As with other schools, SBCC does not plan on touching its core programs and classes in the areas of career, technical education, transfer and basic skills.

Serban said the average class size is set to surge but did not say how much.

To help assuage this problem, teachers are volunteering their time to admit more students in classes. “If the class had a limit of 30, the teachers may take three to five more students,” she added. “The demand is really high.”

 

The college also recently announced construction of the new School of Media Arts building on the college’s main campus is postponed indefinitely. “Groundbreaking was expected for 2010 for the 65,000 square-foot, state-of-the-art facility which would have brought together the diverse media arts departments – including journalism, photography, graphic design, and film and television production – under one roof,” a press release read. “The move would have also cleared badly needed space for other departments on campus.”

Allan Hancock College in Santa Maria has seen a 3-percent increase from last year in the number of full-time students, while it has trimmed its course offerings by 12 percent or 200 class sections, according to Rebecca Alarcio, the school’s director of public affairs and publication.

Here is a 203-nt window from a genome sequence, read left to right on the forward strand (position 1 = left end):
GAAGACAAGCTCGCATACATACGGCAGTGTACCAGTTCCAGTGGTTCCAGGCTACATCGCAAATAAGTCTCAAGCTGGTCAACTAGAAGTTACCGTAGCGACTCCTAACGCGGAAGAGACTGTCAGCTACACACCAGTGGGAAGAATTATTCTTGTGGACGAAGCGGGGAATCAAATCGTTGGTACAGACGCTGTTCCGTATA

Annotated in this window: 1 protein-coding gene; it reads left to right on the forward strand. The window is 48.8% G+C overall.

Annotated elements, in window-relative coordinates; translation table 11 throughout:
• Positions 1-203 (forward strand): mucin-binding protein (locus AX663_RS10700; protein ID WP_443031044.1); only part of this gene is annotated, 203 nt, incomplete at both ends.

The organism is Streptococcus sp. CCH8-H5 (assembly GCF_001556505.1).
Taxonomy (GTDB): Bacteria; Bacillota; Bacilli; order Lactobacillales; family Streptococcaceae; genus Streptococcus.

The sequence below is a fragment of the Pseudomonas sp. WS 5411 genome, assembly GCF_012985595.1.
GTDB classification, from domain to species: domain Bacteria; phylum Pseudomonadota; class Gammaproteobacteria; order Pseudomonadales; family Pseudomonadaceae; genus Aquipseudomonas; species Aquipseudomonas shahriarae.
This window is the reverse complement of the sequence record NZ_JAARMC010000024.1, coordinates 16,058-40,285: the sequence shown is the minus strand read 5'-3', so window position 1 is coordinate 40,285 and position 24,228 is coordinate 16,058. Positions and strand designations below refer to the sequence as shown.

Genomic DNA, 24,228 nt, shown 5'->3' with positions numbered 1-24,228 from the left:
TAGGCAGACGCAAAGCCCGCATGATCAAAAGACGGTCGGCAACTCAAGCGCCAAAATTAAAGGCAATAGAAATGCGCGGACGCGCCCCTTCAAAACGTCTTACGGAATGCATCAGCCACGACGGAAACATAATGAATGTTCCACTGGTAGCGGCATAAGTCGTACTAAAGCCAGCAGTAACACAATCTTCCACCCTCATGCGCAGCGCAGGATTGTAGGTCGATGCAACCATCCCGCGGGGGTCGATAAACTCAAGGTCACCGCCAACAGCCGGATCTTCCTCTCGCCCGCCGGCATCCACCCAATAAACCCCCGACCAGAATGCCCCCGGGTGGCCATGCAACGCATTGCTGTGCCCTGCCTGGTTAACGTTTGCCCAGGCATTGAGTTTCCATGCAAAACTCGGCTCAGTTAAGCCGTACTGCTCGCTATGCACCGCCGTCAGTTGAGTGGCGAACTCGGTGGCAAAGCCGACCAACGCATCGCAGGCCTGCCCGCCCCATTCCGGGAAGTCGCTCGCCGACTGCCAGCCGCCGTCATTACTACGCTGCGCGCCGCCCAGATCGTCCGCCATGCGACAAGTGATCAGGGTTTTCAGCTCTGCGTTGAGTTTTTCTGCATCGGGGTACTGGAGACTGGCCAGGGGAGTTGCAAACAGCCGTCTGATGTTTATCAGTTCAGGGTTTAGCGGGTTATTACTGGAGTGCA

This has led to the average size increasing by 17 percent.

Freshman Anthony Hernandez, 26, said he was lucky to get the courses he’s registered for considering his cousin was squeezed out of attending because of booked courses.

Still, he has experienced the impact of the budget cuts.

 

“Fees and book prices have gone up, and the classes are so packed that you have 30 people on a waiting list,” contended Hernandez, a business major. “There are not that many classes as there used to be. I was looking at last year’s scheduling book. There is so much less to offer students.” 

Moreover, Hernandez has been struggling to find work on campus to help him pay for college.

“It seems that instead of people finding jobs, they are losing them,” said Hernandez, who is waiting to see if he will get approved for the school’s work-study program as well as how much financial aid he will receive.

Alarcio said administrators are worried about mid-year state aid cuts and inadequate state funding for 2010-11.

“We haven’t decided upon furloughs or layoffs yet,” she said. “But the expectation is that the situation is going to get worse before it gets better.”

 

Some effects of the budget slashing include a reduced access to academic counseling.

“These cuts are difficult for students who are seeking out how to decide their career paths,” she said. “What makes this worse is that students need this counseling before they can get financial aid.”

Hernandez said he hasn’t received counseling and is still waiting to see how much financial aid he’ll receive before he can be approved for work study.

Said Hernandez: “It’s frustrating.” 

 

jfoster@syvjournal.com.